The two volumes are not necessarily sequential; they can be read independently. I

adopted the two-volume format in order to (1) provide broader coverage than would

be possible in a single volume and (2) offer the reader a choice of approach.

The second volume includes proofs of many techniques covered in the first 13

chapters of the present volume and also introduces additional topics. The present

volume includes many examples and problems using actual data sets, and there are

fewer algebraic problems. The second volume emphasizes derivations of the results

and contains fewer examples and problems with real data. The present volume has

fewer references to the literature than the other volume, which includes a careful

review of the latest developments and a more comprehensive bibliography. In this

second edition, I have occasionally referred the reader to Rencher (1998) to note that

added coverage of a certain subject is available in the second volume.

I am indebted to many individuals in the preparation of the first edition. My initial exposure to multivariate analysis came in courses taught by Rolf Bargmann at

the University of Georgia and D. R. Jensen at Virginia Tech. Additional impetus to

probe the subtleties of this field came from research conducted with Bruce Brown

at BYU. I wish to thank Bruce Brown, Deane Branstetter, Del Scott, Robert Smidt,

and Ingram Olkin for reading various versions of the manuscript and making valuable suggestions. I am grateful to the following students at BYU who helped with

computations and typing: Mitchell Tolland, Tawnia Newton, Marianne Matis Mohr,

Gregg Littlefield, Suzanne Kimball, Wendy Nielsen, Tiffany Nordgren, David Whiting, Karla Wasden, and Rachel Jones.

SECOND EDITION

For the second edition, I have added Chapters 14 and 15, covering cluster analysis,

multidimensional scaling, correspondence analysis, and biplots. I also made numerous corrections and revisions (almost every page) in the first 13 chapters, in an effort

to improve composition, readability, and clarity. Many of the first 13 chapters now

have additional problems.

I have listed the data sets and SAS files on the Wiley ftp site rather than on a

diskette, as in the first edition. I have made improvements in labeling of these files.

I am grateful to the many readers who have pointed out errors or made suggestions

for improvements. The book is better for their caring and their efforts.

xviii

PREFACE

I thank Lonette Stoddard and Candace B. McNaughton for typing and J. D.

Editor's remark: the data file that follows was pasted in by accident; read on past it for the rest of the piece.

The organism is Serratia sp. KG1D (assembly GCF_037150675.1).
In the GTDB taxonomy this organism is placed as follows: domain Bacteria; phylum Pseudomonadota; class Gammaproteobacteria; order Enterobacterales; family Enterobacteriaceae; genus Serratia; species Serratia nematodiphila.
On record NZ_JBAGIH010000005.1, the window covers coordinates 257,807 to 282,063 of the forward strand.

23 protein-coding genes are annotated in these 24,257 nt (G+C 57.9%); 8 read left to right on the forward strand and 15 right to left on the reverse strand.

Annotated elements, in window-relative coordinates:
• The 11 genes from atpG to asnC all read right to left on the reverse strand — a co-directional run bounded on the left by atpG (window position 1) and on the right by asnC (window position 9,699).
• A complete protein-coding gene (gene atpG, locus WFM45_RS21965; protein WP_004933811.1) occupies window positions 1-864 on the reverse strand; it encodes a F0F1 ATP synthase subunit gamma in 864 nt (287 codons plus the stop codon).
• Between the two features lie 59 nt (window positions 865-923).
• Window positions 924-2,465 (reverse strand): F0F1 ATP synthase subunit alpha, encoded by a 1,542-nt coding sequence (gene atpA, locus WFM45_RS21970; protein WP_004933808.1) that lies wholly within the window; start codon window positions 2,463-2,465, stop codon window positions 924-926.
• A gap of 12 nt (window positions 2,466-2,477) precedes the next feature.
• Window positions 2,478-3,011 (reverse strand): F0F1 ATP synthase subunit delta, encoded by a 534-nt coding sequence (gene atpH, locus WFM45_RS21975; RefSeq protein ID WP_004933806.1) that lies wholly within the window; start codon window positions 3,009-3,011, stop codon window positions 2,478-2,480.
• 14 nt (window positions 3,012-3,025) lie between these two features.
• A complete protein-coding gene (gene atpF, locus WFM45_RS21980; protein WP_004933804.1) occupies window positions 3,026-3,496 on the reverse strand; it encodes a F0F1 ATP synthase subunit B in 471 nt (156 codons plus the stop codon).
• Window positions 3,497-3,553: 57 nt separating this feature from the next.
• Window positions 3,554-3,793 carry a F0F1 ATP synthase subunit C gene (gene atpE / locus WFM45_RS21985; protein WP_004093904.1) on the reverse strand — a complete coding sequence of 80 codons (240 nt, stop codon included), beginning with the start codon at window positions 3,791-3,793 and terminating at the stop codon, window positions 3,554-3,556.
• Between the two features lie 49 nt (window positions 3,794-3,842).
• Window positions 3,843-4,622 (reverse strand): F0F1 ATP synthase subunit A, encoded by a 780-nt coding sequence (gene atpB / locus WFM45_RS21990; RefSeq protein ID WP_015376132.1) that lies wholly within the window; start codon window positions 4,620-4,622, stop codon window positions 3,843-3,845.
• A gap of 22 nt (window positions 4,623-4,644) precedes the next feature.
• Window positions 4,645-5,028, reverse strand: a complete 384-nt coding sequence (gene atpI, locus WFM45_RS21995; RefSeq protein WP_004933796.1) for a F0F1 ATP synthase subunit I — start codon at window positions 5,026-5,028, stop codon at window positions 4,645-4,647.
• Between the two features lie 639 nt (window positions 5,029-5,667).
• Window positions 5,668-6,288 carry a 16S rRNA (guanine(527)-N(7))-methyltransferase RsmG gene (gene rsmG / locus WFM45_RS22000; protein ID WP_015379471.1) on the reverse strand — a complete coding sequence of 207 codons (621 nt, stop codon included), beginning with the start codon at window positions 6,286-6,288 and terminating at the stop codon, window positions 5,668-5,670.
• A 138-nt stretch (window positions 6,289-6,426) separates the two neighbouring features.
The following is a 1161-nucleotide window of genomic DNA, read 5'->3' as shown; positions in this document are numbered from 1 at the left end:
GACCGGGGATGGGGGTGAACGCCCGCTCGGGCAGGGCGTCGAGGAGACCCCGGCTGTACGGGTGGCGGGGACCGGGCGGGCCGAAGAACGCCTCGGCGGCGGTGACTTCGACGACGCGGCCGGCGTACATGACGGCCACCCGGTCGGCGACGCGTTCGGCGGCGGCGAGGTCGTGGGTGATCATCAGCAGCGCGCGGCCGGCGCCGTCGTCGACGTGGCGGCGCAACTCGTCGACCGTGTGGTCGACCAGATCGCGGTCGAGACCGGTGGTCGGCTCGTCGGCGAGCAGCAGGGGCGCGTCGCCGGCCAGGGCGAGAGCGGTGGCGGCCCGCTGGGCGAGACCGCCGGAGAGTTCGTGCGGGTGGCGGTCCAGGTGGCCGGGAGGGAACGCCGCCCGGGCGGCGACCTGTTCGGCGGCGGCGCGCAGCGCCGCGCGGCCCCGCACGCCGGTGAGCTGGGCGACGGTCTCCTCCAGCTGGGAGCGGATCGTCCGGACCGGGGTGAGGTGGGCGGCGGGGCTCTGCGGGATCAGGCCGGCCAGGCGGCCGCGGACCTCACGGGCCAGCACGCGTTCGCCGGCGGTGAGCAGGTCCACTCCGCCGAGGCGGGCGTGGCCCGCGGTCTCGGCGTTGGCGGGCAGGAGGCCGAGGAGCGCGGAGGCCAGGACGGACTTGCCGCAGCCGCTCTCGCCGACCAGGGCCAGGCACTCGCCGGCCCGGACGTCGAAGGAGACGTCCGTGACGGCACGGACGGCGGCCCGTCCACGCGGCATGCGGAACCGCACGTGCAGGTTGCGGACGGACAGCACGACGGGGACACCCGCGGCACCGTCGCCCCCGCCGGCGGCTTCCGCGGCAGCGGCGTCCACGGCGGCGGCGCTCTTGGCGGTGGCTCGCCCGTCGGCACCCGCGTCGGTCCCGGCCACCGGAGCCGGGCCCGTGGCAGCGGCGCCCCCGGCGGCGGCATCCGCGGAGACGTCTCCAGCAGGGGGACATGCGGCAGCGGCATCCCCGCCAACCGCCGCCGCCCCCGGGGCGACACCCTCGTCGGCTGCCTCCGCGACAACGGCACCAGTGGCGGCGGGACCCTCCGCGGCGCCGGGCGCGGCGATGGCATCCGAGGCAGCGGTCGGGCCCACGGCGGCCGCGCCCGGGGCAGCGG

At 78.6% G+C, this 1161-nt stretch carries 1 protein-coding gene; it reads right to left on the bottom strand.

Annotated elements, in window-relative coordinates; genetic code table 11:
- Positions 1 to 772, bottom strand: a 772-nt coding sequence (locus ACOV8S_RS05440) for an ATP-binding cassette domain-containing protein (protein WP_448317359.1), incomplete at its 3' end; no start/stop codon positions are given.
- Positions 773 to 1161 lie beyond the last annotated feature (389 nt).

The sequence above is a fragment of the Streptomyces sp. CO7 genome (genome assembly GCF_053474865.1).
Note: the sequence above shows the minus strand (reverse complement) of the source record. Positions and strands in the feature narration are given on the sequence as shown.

Williams for computer support. As with my other books, I dedicate this volume to

my wife, LaRue, who has supplied much needed support and encouragement.

A LVIN C. R ENCHER

Acknowledgments

I thank the authors, editors, and owners of copyrights for permission to reproduce

the following materials:

•

Figure 3.8 and Table 3.2, Kleiner and Hartigan (1981), Reprinted by permission

of Journal of the American Statistical Association

•

Table 3.3, Kramer and Jensen (1969a), Reprinted by permission of Journal of

Quality Technology

•

Table 3.4, Reaven and Miller (1979), Reprinted by permission of Diabetologia

•

Table 3.5, Timm (1975), Reprinted by permission of Elsevier North-Holland

Publishing Company

•

Table 3.6, Elston and Grizzle (1962), Reprinted by permission of Biometrics

•

Table 3.7, Frets (1921), Reprinted by permission of Genetica

•

Table 3.8, O’Sullivan and Mahan (1966), Reprinted by permission of American

Journal of Clinical Nutrition

•

Table 4.3, Royston (1983), Reprinted by permission of Applied Statistics

•

Table 5.1, Beall (1945), Reprinted by permission of Psychometrika

•

Table 5.2, Hummel and Sligo (1971), Reprinted by permission of Psychological

Bulletin

•

Table 5.3, Kramer and Jensen (1969b), Reprinted by permission of Journal of

Quality Technology

•

Table 5.5, Lubischew (1962), Reprinted by permission of Biometrics

•

Table 5.6, Travers (1939), Reprinted by permission of Psychometrika

•

Table 5.7, Andrews and Herzberg (1985), Reprinted by permission of SpringerVerlag

•

Table 5.8, Tintner (1946), Reprinted by permission of Journal of the American

Statistical Association

•

Table 5.9, Kramer (1972), Reprinted by permission of the author

•

Table 5.10, Cameron and Pauling (1978), Reprinted by permission of National

Academy of Science

xix

xx

ACKNOWLEDGMENTS

•

Table 6.2, Andrews and Herzberg (1985), Reprinted by permission of SpringerVerlag

•

Table 6.3, Rencher and Scott (1990), Reprinted by permission of Communications in Statistics: Simulation and Computation

•

Table 6.6, Posten (1962), Reprinted by permission of the author

•

Table 6.8, Crowder and Hand (1990, pp. 21–29), Reprinted by permission of

Routledge Chapman and Hall

•

Table 6.12, Cochran and Cox (1957), Timm (1980), Reprinted by permission

of John Wiley and Sons and Elsevier North-Holland Publishing Company

•

Table 6.14, Timm (1980), Reprinted by permission of Elsevier North-Holland